ap calc ab help please !
http://prntscr.com/8o63v0
http://prntscr.com/8o640n

- tmagloire1

ap calc ab help please !
http://prntscr.com/8o63v0
http://prntscr.com/8o640n

- Stacey Warren - Expert brainly.com

Hey! We 've verified this expert answer for you, click below to unlock the details :)

- jamiebookeater

I got my questions answered at brainly.com in under 10 minutes. Go to brainly.com now for free help!

- anonymous

f' is the line of the slope of f

- anonymous

So on your first problem if you can find which line is positive when one is increasing and negative while the other is decreasing it's f'

- tmagloire1

How can I find that without an equation?

Looking for something else?

Not the answer you are looking for? Search for more explanations.

## More answers

- anonymous

You can look at how line A decreases on the interval -infinity to zero

- anonymous

and then you can see that line b is negative from -infinity to zero

- tmagloire1

This problem is so confusing omg. Okay so is line B decreasing from .4- -infinit?

- anonymous

Yeah something like that

- anonymous

Really you just eyeball where one is negative and see if the other line is decreasing, and if the other is positive one is increasing

- tmagloire1

I think line B is positive and increasing while line A is decreasing

- anonymous

|dw:1444085317486:dw| you can see that the straight line is the derivative because where its positive the arch is increasing and where its negative its decreasing

- anonymous

I'd just tell you the answer but I think its kinda important to understand. Give me a sec

- tmagloire1

ok thanks

- anonymous

Okay so I marked where line B is increasing / decreasing

##### 1 Attachment

- anonymous

You can see that line b is negative while a is decreasing

- anonymous

as well as positive while a is increasing

- tmagloire1

Yep so that would mean that it's f normal right

- anonymous

since the derivative is the line of the slope we know b is the derivative

- tmagloire1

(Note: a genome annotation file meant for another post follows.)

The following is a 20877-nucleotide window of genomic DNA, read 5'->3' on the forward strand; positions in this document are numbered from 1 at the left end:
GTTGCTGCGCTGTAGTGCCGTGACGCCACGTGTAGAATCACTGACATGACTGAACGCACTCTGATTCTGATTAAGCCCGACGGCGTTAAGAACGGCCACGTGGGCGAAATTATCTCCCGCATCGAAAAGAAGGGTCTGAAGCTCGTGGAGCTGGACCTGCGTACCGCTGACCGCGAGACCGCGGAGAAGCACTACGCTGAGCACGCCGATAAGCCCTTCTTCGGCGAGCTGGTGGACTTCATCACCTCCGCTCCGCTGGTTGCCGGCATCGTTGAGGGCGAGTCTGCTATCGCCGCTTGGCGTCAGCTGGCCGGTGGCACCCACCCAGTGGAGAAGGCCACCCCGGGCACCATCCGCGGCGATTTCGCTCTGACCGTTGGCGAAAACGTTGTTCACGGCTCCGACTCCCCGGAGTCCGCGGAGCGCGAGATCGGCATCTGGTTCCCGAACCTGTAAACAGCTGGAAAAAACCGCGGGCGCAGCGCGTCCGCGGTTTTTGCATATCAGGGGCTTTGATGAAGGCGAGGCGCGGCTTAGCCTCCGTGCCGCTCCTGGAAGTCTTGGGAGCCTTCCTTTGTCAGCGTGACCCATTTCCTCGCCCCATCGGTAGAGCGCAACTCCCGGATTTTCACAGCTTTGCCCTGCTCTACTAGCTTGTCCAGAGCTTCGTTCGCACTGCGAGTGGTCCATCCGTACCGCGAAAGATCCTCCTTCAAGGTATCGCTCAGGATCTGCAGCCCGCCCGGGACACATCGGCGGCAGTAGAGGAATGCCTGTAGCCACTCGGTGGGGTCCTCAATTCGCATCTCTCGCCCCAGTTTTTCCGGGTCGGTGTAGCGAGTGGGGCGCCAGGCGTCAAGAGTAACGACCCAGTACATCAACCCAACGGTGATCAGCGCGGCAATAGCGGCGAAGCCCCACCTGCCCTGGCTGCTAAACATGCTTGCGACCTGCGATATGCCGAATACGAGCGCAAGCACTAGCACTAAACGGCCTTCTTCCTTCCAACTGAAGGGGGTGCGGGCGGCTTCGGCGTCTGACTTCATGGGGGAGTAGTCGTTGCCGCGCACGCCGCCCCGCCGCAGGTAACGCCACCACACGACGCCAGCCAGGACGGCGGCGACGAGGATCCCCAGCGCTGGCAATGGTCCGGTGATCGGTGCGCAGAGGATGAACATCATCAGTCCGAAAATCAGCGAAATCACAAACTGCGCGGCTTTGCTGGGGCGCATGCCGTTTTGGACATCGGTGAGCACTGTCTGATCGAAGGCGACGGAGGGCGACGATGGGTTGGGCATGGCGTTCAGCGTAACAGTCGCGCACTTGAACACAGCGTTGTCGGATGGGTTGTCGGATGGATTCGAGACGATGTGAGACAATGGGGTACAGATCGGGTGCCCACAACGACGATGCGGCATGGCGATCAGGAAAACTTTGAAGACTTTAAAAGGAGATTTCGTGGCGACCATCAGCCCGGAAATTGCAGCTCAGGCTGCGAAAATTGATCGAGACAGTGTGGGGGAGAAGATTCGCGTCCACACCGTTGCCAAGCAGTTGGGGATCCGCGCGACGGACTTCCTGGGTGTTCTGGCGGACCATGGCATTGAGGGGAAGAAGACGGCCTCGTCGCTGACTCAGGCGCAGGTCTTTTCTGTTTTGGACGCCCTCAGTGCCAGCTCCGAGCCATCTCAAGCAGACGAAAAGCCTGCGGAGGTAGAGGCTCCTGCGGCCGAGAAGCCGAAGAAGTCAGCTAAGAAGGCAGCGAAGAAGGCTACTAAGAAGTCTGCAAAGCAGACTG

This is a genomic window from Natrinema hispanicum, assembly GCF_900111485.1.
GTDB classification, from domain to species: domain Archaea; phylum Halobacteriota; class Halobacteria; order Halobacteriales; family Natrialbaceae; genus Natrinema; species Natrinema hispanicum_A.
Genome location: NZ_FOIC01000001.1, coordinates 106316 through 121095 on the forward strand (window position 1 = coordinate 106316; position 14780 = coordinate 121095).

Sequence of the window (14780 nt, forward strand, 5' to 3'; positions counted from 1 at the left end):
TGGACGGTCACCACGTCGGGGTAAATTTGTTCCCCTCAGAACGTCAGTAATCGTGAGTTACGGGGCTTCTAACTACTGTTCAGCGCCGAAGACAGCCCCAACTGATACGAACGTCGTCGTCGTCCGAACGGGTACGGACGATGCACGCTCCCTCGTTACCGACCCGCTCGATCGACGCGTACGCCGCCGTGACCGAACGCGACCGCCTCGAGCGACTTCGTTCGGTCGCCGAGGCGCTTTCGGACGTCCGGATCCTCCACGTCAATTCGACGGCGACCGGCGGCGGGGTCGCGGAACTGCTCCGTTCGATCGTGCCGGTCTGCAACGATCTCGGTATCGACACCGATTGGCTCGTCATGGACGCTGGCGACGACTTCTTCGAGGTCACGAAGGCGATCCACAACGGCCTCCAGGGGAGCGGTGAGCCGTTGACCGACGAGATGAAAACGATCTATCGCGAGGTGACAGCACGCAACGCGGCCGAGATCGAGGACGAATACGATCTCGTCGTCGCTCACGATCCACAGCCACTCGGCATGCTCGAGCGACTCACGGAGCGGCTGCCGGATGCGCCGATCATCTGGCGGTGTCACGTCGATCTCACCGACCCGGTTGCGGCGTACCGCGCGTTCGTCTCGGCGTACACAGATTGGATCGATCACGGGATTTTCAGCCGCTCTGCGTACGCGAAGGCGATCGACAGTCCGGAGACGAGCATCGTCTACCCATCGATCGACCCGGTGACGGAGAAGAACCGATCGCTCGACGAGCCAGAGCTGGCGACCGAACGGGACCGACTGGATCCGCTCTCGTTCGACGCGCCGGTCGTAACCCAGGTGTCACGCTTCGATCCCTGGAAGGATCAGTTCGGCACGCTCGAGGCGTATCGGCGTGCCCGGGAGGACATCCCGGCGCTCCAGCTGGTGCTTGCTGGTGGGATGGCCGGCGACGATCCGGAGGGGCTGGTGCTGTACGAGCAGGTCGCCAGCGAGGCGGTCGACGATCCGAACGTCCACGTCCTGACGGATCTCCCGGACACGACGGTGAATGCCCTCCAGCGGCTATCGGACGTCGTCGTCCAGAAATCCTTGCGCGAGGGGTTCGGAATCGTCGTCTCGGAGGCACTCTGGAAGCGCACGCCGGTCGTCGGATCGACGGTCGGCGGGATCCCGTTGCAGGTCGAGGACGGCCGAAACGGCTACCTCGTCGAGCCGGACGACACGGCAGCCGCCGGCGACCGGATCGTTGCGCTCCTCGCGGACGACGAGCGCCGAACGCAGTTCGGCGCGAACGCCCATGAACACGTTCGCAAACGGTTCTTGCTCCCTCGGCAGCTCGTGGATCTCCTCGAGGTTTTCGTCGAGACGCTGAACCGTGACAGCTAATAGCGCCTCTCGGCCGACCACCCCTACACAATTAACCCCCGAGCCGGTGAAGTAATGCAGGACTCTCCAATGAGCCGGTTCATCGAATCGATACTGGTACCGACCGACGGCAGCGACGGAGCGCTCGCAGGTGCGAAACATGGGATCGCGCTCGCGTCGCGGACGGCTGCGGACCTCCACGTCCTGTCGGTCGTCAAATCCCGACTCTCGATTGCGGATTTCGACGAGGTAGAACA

Ohh ok

- anonymous

Do you get it? A is decreasing so the slope is negative, the slope of the line is the derivative. Look for the line that is negative while decreasing

- tmagloire1

Oh ok so you just find where it's decreasing and negative and if the slope is negative than it's the derivative

- anonymous

Yeah but it doesnt have to be decreasing AND negative, just decreasing.

- tmagloire1

oh ok i understand thanks for going through the work to help me with that one

- anonymous

Your next problem is about the definition of a derivative at a point which is defined by this http://archives.math.utk.edu/visual.calculus/2/definition.8/eq1.gif

- anonymous

Basically the number you want to find (the point) is a. So since you're finding 2, a is equal to 2.

- tmagloire1

So i would just try plugging them into the two definition of limit equations and see what comes out?

- anonymous

Not really your thing would look like (f(2+h) - f(2))/h

- anonymous

So for f(2+h) you plug (2+h) wherever you see x and f(2) where ever you see h for the 2nd part.

- tmagloire1

wait what 2nd part are you referring to

- anonymous

the - f(2)

- anonymous

Do you understand how to plug everything in?

- anonymous

You dont need to actually do it for this problem, but thats important because sometimes you do. Its kinda situational

- tmagloire1

im not sure i understand how to plug them in

- anonymous

Alright

- anonymous

So I have (f(2+h) - f(2))/h
My equation is x^2 + 3x + 1
f(2+h) would be (2+h)^2 + 3(2+h) + 1
f(2) would be 2^2 + 3(2) + 1
I now have ((2+h)^2 + 3(2+h) + 1 - 2^2 + 3(2) + 1)/h

- anonymous

actually more like ((2+h)^2 + 3(2+h) + 1 - (2)^2 + 3(2) + 1)/h

- anonymous

So then you just do algebra and simplify to get answers

- anonymous

But you can tell this one is c because c has x -> 2 as the limit instead of h -> 0

- tmagloire1

oh ok so you take ((2+h)^2 + 3(2+h) + 1 - (2)^2 + 3(2) + 1)/h and simplify to see if i get the other answers

- tmagloire1

@swagmaster47 how can you tell the other answers are correct or not

Looking for something else?

Not the answer you are looking for? Search for more explanations.